- Politics and Social Issues
Public Employee Labor Unions
Public Employee Union Pensions
The Pew Center on the States recently concluded a study about pension, health care, and other retirement benefits that are promised to current and retired State Government Employees across America. The Pew Study found that American States have obligated themselves to future debts totaling $3.35 trillion to pay these benefits. The rub lies in the fact that these State Governments are short $1 trillion to meet these promises. Local Governments and the Federal Government are in the same predicament.
In 2006, Indiana Governor Mitch Daniels, on his first day in office, rescinded state workers' collective bargaining power. Governor Daniels said: “We have a new privileged class in America. We used to think of government workers as underpaid public servants. Now they are better paid than the people who pay their salaries.”
What happened across the country is that politicians created enormous future debts to public employee unions that translated into votes for them at the time, but placed incredible debt burdens on future citizens—bills that would come due long after the original politicians were out of office or even no longer among the living.
A Brief History of Public Employee Unions
People who work for the taxpayers—public employees of local, state, or federal governments—were prohibited by law from unionizing throughout the history of the United States. Public employees were paid less than private sector workers performing similar tasks but had better job security—their employer could not go out of business as private companies can and do.
Robert Wagner, the Democrat Mayor of New York City in 1958, was the first politician to see people who worked for the public as a large block of voters. Wagner signed an executive order authorizing a public employee union for city workers. This was done outside of what we call democracy, meaning nobody but the mayor, and certainly not the "people," had any say in this decision.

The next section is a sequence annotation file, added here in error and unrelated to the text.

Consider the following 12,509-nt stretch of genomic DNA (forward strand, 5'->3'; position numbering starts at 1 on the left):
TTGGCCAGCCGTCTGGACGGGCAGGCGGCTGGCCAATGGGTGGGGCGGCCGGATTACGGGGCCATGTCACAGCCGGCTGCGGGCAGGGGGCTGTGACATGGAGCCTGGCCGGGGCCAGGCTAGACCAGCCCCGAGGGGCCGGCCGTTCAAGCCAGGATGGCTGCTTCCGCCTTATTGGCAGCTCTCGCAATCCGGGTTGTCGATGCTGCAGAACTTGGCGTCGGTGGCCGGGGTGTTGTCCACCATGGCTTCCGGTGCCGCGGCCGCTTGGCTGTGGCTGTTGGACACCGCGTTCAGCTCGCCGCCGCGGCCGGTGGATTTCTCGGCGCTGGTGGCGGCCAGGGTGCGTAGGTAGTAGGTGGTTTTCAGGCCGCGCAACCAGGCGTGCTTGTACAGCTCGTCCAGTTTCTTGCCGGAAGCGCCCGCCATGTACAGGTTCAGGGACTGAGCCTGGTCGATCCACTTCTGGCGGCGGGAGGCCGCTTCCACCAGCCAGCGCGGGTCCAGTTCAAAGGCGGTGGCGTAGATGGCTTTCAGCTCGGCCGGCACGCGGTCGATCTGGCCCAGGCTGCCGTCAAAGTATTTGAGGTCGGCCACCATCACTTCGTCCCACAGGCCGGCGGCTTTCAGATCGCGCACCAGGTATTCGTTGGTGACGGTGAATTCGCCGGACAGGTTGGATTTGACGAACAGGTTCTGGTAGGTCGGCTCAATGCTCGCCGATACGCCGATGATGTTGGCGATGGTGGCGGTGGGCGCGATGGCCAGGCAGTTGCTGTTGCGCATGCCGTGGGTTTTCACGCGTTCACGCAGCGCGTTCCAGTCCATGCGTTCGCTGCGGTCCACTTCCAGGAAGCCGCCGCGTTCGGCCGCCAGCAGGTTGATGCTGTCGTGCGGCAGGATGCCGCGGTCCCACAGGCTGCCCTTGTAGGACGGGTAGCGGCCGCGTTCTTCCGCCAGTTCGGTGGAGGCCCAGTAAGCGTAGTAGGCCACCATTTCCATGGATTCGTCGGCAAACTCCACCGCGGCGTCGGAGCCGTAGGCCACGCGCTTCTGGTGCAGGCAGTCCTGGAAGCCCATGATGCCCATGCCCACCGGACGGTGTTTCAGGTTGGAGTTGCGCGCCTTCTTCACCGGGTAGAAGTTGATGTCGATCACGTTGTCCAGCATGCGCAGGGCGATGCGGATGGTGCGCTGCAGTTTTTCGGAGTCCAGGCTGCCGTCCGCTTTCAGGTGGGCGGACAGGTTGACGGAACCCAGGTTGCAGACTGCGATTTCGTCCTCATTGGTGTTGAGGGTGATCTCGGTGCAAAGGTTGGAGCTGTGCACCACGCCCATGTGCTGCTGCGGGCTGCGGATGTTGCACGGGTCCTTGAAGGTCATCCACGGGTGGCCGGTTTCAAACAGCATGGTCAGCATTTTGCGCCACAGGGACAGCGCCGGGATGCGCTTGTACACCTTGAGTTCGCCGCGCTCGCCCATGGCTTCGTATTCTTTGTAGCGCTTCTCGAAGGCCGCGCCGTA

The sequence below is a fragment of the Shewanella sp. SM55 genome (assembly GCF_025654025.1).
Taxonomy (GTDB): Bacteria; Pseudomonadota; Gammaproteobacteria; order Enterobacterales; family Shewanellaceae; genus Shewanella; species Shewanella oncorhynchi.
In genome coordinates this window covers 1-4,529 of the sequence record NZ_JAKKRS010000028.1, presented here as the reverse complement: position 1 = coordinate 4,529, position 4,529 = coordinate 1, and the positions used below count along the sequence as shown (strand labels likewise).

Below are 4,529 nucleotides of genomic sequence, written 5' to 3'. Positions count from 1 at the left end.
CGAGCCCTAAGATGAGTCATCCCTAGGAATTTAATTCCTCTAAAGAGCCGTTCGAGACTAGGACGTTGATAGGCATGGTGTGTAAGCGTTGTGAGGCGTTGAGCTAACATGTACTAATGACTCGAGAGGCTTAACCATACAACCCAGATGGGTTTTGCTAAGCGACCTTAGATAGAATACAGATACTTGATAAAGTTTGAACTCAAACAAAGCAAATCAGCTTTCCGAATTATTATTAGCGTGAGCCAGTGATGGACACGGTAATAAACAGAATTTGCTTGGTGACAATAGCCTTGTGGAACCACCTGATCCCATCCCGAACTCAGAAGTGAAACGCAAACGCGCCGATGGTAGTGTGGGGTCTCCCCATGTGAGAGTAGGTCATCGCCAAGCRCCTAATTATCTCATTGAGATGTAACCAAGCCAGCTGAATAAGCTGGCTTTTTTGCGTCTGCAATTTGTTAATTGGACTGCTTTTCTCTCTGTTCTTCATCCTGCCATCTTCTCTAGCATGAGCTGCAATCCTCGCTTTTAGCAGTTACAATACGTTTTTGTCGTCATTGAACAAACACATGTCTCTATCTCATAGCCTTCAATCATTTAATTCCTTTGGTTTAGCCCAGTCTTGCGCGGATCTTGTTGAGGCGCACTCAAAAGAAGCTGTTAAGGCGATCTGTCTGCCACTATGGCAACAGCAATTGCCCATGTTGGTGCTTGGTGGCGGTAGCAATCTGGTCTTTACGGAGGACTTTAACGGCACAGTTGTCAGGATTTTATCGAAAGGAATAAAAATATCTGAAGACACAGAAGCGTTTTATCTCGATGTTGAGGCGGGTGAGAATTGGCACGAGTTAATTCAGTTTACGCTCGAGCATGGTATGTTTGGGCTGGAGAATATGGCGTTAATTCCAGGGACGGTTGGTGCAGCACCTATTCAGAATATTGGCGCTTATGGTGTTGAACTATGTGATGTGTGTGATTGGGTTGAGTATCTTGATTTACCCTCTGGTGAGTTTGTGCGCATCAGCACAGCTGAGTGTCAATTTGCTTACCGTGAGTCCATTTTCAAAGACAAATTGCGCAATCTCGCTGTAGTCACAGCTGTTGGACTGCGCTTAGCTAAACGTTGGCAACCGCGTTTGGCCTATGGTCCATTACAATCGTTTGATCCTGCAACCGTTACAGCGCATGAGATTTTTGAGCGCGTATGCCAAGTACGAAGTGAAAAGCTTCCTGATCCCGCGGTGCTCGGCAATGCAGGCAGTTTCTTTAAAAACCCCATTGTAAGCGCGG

Soon enough, mayors and governors around the country who were Democrats saw the wisdom in this election strategy and followed suit. In 1962, President Kennedy authorized federal employees to unionize for the first time. Kennedy thus created a huge permanent set of voters Democrats could count on to nearly unanimously vote for them. And a huge permanent set of public employee unions that would deduct massive amounts of money from government employee paychecks to be funneled exclusively to the Democratic Party.
It has proved to be a brilliant coup for the Democratic Party. Public employee unions are now the largest campaign contributors in American elections—virtually all to Democrat candidates. Public employee unions have poured millions and millions of dollars into the campaigns of Democrat candidates across the country, but the money comes from all taxpayers, including Republicans and Independents. Essentially, we have people of both parties, and no party, financing the election of one party.
Public employees make far more than private sector workers today, and have incredible benefit packages including gigantic pension plans. A bus driver in Boston makes $70,000 per year and can retire at age 41 with a full pension. Some public employees have been promised retirement pensions of over $100,000 per year.
Some individuals will receive millions of taxpayer dollars before they die. These people might be paid 90 percent of their former exorbitant wages for over fifty years while they go fishing. In the meantime, the taxpayers on the hook for these monies keep working another 20 years or so. 27 million people who belong to public employee unions have been promised lifelong pensions from taxpayers.
Far more pernicious than the public employee wages, benefits and pensions, are the public employee union work rules which directly encourage doing as little work as possible, and make it nearly impossible to fire inept or lazy workers.